The referendum was delayed, year after year, in order for the Moroccan government to manipulate the outcome of this finding, trying to certify people who had not lived in Western Sahara for years, or people who had only passed through.
The other questions, that I have posed to this body in hopes of drawing clarity to the issue, concern the origins of Western Sahara as a colony of Spain. If Western Sahara had always been a part of Morocco, why then, over a hundred years ago, when the Spanish invaded Western Sahara to annex it as a colony, did Morocco do nothing to prevent it from happening? Why did they not take up arms with their brothers and fight back the invading forces? And Why, if they were the same country, was Morocco never considered a colony of Spain? The boundaries were clearly drawn and can be seen on a variety of maps around the world, some even referencing the current Western Sahara, as Spanish Sahara.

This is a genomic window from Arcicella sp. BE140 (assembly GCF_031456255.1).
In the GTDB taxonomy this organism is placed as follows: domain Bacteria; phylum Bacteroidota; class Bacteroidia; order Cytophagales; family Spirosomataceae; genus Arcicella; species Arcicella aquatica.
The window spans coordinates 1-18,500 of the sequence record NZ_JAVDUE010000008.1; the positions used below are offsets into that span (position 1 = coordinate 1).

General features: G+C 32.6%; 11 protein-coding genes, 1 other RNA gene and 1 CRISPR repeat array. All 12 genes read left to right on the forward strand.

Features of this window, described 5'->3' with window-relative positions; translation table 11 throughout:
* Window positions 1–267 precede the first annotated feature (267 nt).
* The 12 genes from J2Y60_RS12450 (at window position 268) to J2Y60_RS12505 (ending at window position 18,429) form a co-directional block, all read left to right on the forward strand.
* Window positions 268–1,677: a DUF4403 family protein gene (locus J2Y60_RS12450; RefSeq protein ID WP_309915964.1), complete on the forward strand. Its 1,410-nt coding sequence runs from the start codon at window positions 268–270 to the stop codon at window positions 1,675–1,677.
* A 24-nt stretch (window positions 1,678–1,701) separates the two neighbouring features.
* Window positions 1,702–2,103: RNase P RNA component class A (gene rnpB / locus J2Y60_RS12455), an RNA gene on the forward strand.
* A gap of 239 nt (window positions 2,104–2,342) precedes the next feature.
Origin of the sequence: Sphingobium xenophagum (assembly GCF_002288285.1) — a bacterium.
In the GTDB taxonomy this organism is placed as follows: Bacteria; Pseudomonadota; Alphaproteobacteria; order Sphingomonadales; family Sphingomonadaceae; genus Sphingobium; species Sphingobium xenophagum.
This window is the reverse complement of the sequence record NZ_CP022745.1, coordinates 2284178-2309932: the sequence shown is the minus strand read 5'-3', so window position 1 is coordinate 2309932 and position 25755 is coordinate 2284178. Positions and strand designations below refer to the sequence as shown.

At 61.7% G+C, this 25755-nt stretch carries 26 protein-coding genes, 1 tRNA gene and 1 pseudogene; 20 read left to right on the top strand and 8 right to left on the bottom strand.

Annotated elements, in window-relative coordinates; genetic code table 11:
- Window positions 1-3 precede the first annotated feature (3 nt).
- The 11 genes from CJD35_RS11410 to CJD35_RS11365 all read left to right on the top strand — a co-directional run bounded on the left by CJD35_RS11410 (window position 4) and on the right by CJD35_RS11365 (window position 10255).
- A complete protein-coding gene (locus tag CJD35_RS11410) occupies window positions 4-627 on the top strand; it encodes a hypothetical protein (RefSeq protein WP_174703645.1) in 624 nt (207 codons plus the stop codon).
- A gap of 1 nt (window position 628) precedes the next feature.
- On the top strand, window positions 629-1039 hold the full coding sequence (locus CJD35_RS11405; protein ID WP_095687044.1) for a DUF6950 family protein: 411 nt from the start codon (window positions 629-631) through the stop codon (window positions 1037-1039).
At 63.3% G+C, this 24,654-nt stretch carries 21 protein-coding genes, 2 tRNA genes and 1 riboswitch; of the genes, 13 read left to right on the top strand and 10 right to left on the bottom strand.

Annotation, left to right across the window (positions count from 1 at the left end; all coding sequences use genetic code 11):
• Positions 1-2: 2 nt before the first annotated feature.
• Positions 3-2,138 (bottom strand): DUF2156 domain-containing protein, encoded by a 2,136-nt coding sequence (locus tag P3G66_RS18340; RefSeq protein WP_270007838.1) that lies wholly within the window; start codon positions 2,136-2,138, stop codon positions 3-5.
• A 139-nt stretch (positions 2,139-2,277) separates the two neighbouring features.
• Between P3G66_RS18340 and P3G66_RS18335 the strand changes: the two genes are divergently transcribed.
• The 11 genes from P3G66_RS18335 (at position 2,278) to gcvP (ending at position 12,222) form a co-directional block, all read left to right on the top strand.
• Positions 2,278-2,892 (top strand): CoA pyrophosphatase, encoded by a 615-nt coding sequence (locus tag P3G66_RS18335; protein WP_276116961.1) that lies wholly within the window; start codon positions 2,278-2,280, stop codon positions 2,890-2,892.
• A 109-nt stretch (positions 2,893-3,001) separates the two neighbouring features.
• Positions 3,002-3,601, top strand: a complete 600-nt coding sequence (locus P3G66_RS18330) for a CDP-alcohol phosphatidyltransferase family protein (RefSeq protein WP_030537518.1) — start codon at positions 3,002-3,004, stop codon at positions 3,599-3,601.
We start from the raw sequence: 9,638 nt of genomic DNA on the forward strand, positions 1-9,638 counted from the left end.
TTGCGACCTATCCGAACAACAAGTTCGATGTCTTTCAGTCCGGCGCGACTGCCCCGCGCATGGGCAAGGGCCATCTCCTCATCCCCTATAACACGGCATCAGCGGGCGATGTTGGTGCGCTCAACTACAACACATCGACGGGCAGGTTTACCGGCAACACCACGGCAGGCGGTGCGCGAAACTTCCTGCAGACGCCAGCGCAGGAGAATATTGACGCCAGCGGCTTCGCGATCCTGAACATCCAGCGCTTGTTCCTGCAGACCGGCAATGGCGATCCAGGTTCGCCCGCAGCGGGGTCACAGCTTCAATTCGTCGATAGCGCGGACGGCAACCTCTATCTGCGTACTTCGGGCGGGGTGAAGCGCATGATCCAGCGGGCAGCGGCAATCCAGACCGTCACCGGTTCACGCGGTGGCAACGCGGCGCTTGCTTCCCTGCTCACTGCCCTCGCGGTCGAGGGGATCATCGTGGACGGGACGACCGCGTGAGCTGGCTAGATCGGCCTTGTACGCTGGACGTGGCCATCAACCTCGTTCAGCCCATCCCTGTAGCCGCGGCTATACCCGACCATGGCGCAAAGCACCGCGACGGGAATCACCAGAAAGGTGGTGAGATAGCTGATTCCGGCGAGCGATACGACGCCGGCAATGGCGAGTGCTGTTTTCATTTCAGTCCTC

Why was it only during the decolonization of Western Sahara in 1974 did the Moroccans suddenly realize that this was part of their territory? They had not previously questioned the control by the Spanish, but now that they were withdrawing, they saw a perfect opportunity to interject their rule on this country that was being decolonized under the watchful eye of this very Committee.
What it looks like from this observer’s position, is that this body has been manipulated and controlled by a country that never had intentions of abiding by the findings of a referendum or acknowledging the certified voters as being eligible to determine their own destiny.